How well is your marketing working? How are you measuring its impact?
I know that marketing measurement might sound a little bit boring (or even impenetrable). But this is the foundational topic to explore when you’re trying to improve your marketing.
Marketers often estimate that most of their efforts don’t have the expected results; some strategies vastly overperform expectations, but many just don’t work, even for the best marketers. Really being able to determine which of your marketing efforts are working and which are not, is essential to getting more clients and spending less time on marketing.
In today’s post, we’ll explore how can you test if your marketing is working and how to improve your efforts so you can bring in more clients in less time.
The scientific method might feel like an unusual place to start when talking about marketing, but stay with me.
I actually earned a degree in chemistry and started my career in medical research before moving into marketing. One of the reasons I feel I was able to make this transition was because I really understood the scientific method. Using a scientist’s (or a psychologist’s/researcher’s) approach to telling what is working and what isn't can help you maximize your marketing.
Any time we start working on a new problem in science or psychology, we begin with background research. That's absolutely the case in marketing as well.
Before you choose a path forward in your marketing, you should learn more about marketing tactics and strategies and what may or may not work for your practice.
(Congratulations, you are in the middle of the first step right now by reading a post on how to improve your marketing! We also offer webinars on different marketing tactics, and a number of blog posts on our site that can help you learn a little bit more about different marketing tactics that you might want to try.)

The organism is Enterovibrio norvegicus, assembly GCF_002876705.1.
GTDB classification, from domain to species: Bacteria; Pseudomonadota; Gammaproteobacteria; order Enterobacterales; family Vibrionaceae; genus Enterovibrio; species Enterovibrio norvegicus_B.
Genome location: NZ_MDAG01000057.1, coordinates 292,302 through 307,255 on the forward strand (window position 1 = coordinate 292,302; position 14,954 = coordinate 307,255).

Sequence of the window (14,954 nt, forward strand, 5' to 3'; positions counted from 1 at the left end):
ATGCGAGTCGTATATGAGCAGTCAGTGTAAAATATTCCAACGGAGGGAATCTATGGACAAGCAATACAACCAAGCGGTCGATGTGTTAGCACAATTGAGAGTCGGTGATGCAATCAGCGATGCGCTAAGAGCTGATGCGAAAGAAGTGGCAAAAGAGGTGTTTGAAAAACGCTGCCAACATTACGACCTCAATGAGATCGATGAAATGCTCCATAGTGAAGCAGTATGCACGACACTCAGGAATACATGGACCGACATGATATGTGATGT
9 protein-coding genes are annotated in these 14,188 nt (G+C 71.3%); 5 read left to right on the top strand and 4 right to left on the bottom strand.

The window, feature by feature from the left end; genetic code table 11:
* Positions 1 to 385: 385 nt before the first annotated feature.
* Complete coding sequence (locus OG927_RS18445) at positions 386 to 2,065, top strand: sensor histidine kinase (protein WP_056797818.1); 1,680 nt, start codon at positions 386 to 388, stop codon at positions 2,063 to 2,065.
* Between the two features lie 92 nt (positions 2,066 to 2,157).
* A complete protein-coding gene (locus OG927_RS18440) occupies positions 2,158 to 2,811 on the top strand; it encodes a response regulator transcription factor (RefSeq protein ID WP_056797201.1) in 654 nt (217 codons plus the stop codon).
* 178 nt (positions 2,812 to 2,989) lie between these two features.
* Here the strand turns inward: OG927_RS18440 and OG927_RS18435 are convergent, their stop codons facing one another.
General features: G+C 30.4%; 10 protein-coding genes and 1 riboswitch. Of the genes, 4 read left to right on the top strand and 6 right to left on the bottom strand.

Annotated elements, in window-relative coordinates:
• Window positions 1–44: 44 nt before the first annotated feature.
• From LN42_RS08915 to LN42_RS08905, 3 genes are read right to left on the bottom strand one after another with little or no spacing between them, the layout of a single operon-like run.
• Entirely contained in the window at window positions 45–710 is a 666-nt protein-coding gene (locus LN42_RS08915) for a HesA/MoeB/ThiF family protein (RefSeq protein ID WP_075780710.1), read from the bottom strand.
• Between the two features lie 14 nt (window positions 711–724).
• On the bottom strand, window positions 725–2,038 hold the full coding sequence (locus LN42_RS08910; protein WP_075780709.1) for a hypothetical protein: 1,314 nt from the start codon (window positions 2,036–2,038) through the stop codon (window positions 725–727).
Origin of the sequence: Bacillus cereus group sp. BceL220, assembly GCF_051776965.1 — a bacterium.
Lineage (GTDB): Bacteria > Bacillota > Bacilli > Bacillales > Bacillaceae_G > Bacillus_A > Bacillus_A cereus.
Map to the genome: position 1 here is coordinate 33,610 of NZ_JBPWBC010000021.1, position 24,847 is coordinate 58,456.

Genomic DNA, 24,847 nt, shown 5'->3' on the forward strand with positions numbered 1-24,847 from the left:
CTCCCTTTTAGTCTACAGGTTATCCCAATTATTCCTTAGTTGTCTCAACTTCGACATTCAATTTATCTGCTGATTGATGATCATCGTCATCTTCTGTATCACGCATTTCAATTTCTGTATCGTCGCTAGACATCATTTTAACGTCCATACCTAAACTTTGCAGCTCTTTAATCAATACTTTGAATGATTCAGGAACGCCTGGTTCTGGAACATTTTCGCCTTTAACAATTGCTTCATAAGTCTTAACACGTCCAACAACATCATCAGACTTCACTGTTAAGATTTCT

As you are researching, write down a few tactics/strategies that you think might work for your practice.
Once you've learned about marketing tactics, the next step is to form a hypothesis. This is a big, fancy term that just means that you should come up with an estimation of which form of marketing you think will work for your practice and why.
If you are helping millennials and Gen Z clients who are new to New York City, you can probably form a pretty confident hypothesis that you can reach them on social media platforms like Instagram or TikTok. But, it might be a little less likely that you could reach them through a newspaper.
Hypotheses allow you to narrow down the marketing channels which might work for you to reach your ideal clients.
The next step, once you've formed a hypothesis around what will work for you, is to set up an experiment. In this case, an experiment is just a defined test to try the marketing method.
We'll walk through how to identify experiments and set them up later in this post.
Once you have finished your experiment, the next step is to analyze your data.
What happened in the experiment? How many leads or clients did you get?
If the answer is none, that's completely fine. You've learned a really important lesson about which marketing tactics aren’t working for your practice.
I cannot stress this enough: the results of the experiment are not a reflection on you or your ability to market. As I mentioned, marketers say the majority of their marketing attempts don’t work as expected. So if something you try in marketing doesn't work, it doesn't mean you're bad at marketing, and it doesn't mean that you will never find something that works for your practice. It just means that this one thing isn't going to work and you're going to find something else.
Finally, you're going to draw conclusions based on your experiment. Did the method you tried work? Why or why not? How are the lessons you learned going to impact your marketing moving forward?
If you use the scientific method to set up marketing experiments for your practice, you will gain a better sense of how well different marketing strategies work for you. Next week, we’ll go into more depth into how to set up experiments; join our newsletter list for therapists to be the first notified when new posts go live!
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